Transcript: Tips On Parenting From A Mother of 4
This is a text transcript from The First Time Mum’s Chat podcast. The episode is called Tips on Parenting From A Mother of 4 and you can click on the link to view the full episode page, listen to the episode and view the show notes.
Helen Thompson: Most weeks on First Time Mum’s Chat, I speak with experts who share tips and insights on a range of topics to help moms commencing their parenting journey. In this week’s episode, I’m doing something different. I’m speaking with Seannon Jones,, a mom of four, about her early stages in her journey as a parent. When Seannon had her youngest, she had a newborn, a one year old, a two year old and a three year old, that was just about to turn four. I think it’s safe to say that Seannon’s introduction to parenting was something of a baptism of fire and I thought you would find it interesting to hear some tips and insights on her journey as a parent, during her children’s early years.
If you are overwhelmed and finding it challenging, you won’t want to miss this interview. You’ll hear Seannon talk about, the importance of getting the help you need and not what others think you need, how being organized and having a schedule and routine helped, how your kids want to help you and why you should encourage them and so much more.
Hi Seannon and welcome to First Time Mum’s Chat. It’s great to have you here today. So you’re the mom of four kids who are all born with a small gap in age. So, that’s quite a feat.
Seannon Jones: Yeah, it was a lot. We jokingly tell people we survived it. We don’t necessarily recommend it, especially when they’re as close in age as ours are. So they’re all about anywhere from 18 months to just under a year apart. So when I had my youngest, we had a newborn, a one-year-old, a two-year-old and a three-year-old, that was just getting ready to turn four. I could just about put them all in one stroller. It was a little crazy.
Helen Thompson: I can well imagine that, because I think for a mum who has all those kids, I would be thinking, oh my God, help, what do I do?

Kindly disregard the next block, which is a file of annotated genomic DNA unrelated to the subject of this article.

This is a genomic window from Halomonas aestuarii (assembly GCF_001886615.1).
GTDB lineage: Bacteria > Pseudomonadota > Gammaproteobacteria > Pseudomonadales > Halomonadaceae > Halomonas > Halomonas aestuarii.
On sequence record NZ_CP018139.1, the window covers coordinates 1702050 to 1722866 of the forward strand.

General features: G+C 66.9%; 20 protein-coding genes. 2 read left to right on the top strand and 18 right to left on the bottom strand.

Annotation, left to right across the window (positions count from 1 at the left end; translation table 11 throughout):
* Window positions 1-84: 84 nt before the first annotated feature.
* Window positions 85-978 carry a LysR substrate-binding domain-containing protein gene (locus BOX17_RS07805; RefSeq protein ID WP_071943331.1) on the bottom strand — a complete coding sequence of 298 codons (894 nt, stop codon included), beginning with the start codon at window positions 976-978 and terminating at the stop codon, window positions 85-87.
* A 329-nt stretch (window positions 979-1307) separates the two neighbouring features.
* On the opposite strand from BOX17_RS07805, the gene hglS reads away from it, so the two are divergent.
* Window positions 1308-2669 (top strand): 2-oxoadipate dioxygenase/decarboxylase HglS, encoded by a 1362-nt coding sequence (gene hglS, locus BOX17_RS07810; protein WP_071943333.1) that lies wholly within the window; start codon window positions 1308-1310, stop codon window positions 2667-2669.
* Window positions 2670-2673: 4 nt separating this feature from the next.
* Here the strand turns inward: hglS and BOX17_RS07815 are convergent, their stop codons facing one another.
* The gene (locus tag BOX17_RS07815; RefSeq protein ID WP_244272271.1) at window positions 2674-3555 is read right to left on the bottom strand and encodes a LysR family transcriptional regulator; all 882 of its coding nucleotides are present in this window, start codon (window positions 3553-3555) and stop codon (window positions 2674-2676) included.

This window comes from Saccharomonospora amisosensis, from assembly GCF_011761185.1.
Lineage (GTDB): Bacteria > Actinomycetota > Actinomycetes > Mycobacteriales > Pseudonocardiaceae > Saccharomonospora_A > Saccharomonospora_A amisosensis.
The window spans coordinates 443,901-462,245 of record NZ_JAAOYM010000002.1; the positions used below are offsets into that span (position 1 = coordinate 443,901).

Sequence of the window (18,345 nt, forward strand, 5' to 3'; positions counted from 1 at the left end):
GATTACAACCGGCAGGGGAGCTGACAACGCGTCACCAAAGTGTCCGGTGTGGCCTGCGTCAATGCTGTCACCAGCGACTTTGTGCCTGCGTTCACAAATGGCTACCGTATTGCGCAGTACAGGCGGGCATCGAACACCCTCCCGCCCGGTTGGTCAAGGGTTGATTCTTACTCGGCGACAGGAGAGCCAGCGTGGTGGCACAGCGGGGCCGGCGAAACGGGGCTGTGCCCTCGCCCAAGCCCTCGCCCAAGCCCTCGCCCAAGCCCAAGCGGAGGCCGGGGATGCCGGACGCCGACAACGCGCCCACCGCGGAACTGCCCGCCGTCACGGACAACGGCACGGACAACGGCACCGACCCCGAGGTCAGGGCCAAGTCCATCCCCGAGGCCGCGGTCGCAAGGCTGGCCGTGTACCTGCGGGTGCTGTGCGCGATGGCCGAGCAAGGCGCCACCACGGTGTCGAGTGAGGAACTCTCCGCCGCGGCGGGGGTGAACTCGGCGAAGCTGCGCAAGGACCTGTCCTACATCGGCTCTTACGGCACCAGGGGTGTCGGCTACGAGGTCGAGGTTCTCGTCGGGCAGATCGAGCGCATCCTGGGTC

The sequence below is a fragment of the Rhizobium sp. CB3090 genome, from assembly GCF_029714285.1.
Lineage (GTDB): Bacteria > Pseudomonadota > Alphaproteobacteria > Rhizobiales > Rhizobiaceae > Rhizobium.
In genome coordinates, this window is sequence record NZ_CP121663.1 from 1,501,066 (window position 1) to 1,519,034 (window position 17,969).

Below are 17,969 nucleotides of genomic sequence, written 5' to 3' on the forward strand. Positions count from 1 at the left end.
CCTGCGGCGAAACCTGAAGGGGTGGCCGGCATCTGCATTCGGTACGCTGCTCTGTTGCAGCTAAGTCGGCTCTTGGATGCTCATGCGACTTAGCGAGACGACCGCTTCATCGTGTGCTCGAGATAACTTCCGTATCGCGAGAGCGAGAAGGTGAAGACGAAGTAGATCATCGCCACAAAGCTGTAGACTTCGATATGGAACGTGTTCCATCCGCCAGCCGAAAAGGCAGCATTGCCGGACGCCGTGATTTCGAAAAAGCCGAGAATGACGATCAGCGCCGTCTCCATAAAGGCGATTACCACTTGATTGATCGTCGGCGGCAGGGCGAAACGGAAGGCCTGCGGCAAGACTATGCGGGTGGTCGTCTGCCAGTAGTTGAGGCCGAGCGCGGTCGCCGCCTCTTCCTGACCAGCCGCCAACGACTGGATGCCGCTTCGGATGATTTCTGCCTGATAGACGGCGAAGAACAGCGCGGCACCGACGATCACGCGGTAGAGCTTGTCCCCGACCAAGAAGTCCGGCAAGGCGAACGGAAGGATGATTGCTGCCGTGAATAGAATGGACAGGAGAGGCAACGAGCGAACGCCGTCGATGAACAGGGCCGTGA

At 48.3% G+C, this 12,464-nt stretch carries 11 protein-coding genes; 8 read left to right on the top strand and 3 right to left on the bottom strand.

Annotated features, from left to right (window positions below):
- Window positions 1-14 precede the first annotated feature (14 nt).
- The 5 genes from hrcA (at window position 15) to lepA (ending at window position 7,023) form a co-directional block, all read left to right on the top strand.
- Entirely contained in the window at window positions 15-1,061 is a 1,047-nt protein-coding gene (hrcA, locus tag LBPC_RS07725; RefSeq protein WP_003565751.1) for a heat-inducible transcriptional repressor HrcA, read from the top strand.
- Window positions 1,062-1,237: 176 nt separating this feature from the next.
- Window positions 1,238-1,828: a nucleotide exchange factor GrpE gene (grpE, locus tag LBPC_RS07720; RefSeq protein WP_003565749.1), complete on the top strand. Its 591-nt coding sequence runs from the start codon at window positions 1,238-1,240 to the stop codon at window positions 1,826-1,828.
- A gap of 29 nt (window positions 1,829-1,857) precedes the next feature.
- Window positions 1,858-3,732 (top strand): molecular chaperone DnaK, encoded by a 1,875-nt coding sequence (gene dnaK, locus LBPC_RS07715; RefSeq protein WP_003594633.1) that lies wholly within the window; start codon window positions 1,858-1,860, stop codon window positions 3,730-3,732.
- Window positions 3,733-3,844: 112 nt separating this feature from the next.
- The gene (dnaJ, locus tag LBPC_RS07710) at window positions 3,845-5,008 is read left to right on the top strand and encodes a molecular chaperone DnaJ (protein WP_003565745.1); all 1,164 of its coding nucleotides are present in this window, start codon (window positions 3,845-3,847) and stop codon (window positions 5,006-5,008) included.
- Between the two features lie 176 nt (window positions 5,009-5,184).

Seannon Jones: You know, even though we had planned to have four, we’d talked about it. It wasn’t like a surprise or anything. When I was pregnant with my fourth, I was like, ooh, I don’t know if I’m ready to come home to a newborn and three toddlers all by myself and I reached out to my mom and I was like can you take vacation time and just give me a week from when I come home from the hospital? So I am not immediately stepping into, all four kids and she was sweet enough to do that. My mom’s amazing. She’s the kind of person that gives you the help you ask for, not the help she thinks you need.
I always recommend if you’re getting somebody to help you, that it’s somebody who’s willing to give you the help you ask for and not the help they think you should have.
Helen Thompson: Yeah, cause I know some moms, all these lovely friends and neighbors come in and say, I’ll do this for you and I’ll do that for you when you actually sort of think, well, no, actually, I would just like you to take some washing out for me or make me a cup of tea or whatever it is.
Seannon Jones: I always had somebody who was like, oh, I’ll hold the baby for you. My goodness, newborns aren’t going anywhere. I mean, they’re not moving, they’re not rolling over. Who wants to help with the toddler that’s jumping off the couch.
Helen Thompson: I think it depends. I come from a childcare background and I think I would probably go to entertaining the toddler because I would realize that the mother who’s got the baby is trying to breastfeed or trying to have a sleep and the baby’s lying quietly. So the idea is to help with the toddler who maybe being a bit more active and a bit more noisy. So you might say, okay, let’s go out for a walk or let’s go and see what we can find in the garden or do something more like that.